BIPOC Patient Voices: Living with Psoriasis and Psoriatic Arthritis

Managing a condition like psoriasis (PsO) or psoriatic arthritis (PsA) can be challenging — and perhaps even more challenging for Black, Indigenous, People of Color (BIPOC). The truth is that psoriasis and psoriatic arthritis do not discriminate — people of all races and ethnicities can experience these diseases — however everyone’s patient journey will not be the same.

BIPOC Communitylogo

By sharing the stories of BIPOC patients living with psoriasis and psoriatic arthritis, we’re hoping that others will listen to and learn from their disease journey. This conversation is vital for reducing health disparities and improving delays in diagnosis and access to treatment among patients in the BIPOC community. Representation matters in all aspects of life — and especially in health care.

BIPOC patients, for example, often experience staggering delays in diagnosis as well as misdiagnosis and poor treatment when it comes to psoriatic disease as well as other chronic illnesses. In the case of psoriasis, this is partly due to a lack of knowledge about how the disease may present differently on different skin tones. The pink-to-red color typically seen with psoriasis on lighter skin often appears more purple or brown on darker skin tones. A lack of representation throughout media and within clinical trials may play a role. Without representation, BIPOC communities might not realize that their symptoms are related to psoriasis and psoriatic arthritis.

What Is Psoriasis and Psoriatic Arthritis?

Psoriasis and psoriatic arthritis are distinct conditions, but they are connected. Psoriasis is an inflammatory condition of the skin. At the same time, psoriatic arthritis also includes inflammation of the joints and etheses (places where a tendon or ligament attaches to the bone), called enthesitis. Psoriatic arthritis can complicate psoriasis, and is reported to occur in 7-26 percent of psoriasis sufferers.

Symptoms can vary from person to person depending on the type and severity of psoriasis or psoriatic arthritis. Psoriasis is most often associated with raised red, itchy, flaky skin patches, usually found on the knees and elbows. Psoriasis plaques may have a silver scale or crust on top, and some patients with psoriasis may notice thick, pitted fingernails. Those with fingernail changes are at higher risk for psoriatic arthritis. In skin of color, especially in deeper shades, the inflammation patches or scales can take a purplish brown color.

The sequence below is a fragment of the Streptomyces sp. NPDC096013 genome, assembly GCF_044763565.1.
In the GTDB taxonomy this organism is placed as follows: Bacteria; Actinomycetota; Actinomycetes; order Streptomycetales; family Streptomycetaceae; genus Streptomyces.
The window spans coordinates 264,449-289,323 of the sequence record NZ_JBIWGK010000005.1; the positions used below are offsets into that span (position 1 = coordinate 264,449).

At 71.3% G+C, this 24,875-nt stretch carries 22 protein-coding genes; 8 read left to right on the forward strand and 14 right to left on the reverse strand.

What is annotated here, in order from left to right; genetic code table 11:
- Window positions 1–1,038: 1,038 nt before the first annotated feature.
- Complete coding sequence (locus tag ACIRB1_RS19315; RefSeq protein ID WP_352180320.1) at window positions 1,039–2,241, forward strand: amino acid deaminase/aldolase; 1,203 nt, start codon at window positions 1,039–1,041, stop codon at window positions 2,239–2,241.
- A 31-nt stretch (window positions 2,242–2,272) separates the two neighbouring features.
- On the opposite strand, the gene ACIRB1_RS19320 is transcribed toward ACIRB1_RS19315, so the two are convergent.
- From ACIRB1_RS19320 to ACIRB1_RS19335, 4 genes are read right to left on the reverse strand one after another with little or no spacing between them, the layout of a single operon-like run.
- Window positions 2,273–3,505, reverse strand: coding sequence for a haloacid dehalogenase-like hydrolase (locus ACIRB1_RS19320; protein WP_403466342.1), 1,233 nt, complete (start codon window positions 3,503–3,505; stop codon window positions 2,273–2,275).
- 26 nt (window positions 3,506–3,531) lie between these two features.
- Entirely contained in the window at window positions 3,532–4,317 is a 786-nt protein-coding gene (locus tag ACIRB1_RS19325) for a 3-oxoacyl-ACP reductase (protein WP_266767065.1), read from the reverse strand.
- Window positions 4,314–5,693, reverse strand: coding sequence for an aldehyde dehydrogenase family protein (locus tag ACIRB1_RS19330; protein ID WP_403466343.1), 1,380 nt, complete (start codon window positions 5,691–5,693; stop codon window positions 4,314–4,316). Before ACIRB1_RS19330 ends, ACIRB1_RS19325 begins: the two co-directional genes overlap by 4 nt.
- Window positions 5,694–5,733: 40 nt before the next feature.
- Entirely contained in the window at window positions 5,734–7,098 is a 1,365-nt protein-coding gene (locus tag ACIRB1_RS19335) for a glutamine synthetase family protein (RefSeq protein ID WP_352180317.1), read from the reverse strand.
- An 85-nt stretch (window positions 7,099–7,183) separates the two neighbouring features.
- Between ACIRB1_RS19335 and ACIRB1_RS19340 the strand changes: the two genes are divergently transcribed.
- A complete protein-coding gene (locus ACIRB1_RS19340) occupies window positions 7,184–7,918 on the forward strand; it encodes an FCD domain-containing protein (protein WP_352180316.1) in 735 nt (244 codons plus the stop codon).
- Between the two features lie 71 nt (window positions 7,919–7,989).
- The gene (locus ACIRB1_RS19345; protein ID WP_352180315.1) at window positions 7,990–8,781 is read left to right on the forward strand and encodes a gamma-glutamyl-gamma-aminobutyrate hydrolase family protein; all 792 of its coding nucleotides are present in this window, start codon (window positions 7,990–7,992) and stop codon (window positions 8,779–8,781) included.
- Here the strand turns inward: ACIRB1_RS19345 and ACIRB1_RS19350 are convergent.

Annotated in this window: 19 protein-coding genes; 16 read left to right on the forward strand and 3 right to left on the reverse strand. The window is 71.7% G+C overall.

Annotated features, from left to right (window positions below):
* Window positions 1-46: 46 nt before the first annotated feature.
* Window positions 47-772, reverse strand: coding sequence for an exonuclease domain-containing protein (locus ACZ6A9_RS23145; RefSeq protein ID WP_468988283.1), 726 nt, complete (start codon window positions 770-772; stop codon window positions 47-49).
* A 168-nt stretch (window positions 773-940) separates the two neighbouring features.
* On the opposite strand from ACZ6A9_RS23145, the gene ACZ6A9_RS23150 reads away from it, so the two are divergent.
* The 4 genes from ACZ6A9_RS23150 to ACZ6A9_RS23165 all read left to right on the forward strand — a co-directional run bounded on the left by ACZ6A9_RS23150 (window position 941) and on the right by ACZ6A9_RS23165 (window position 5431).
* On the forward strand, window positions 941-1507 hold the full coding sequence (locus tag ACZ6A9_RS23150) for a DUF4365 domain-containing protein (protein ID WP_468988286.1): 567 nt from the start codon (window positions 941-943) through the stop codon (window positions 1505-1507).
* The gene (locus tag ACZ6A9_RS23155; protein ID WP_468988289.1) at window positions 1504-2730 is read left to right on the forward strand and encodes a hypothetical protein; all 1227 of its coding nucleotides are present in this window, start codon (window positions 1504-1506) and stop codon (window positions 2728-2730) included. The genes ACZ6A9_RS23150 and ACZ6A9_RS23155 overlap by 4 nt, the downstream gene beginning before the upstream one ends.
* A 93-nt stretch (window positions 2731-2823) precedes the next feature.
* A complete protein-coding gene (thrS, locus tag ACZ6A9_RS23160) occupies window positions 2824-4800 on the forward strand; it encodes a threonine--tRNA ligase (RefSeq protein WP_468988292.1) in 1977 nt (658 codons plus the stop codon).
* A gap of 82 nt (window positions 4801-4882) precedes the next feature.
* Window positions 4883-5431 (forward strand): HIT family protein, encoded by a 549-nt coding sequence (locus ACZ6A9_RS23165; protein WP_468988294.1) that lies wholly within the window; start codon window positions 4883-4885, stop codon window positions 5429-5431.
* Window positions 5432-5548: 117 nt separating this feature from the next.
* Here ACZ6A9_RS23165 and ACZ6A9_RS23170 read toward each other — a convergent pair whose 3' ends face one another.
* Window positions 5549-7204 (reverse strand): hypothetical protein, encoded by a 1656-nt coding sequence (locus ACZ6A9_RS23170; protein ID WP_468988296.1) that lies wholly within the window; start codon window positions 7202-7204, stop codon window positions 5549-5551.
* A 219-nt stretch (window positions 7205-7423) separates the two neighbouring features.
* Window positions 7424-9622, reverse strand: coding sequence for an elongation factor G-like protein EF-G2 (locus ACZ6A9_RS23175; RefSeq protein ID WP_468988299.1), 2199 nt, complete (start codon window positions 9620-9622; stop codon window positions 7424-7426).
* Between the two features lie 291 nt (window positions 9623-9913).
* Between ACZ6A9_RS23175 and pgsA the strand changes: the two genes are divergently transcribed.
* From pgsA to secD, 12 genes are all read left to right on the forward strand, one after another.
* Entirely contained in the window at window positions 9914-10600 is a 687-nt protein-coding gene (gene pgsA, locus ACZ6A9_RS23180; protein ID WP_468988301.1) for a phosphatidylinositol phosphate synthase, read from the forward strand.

PsA is different than psoriasis alone in that it includes joint pain and swelling, and entheseal signs and symptoms. Patients with psoriasis and psoriatic arthritis often have other associated medical conditions, or comorbidities, such as metabolic syndrome, osteoporosis, or cardiovascular disease. Both the chronic inflammation of untreated psoriasis, and psoriasis risk factors, such as alcoholism and smoking, can increase the risk of early heart disease. Due to healthcare disparities and structural racism, BIPOC patients suffer disproportionately from both psoriasis risk factors and associated comorbidities.

Here’s a look into the BIPOC patient journey, including their struggles with finding the right doctor, getting a proper diagnosis and treatment, and coping with the stigma of living with a visible and often misunderstood chronic disease. Think about how this is different (or similar) to your health care journey.

Patient Perspectives: Navigating Care and More

We spoke with various BIPOC patients regarding their experience living with psoriatic disease and how it affects their daily life, including going to the doctor and engaging with their community. Research has long shown these health care disparities – delayed diagnosis and treatment, a lack of representation and culturally competent care, and the challenges accessing affordable, timely care. We spoke to patients to put a face to the facts. This video series features the perspective of other patients. This is not medical advice and should not take the place of professional medical care.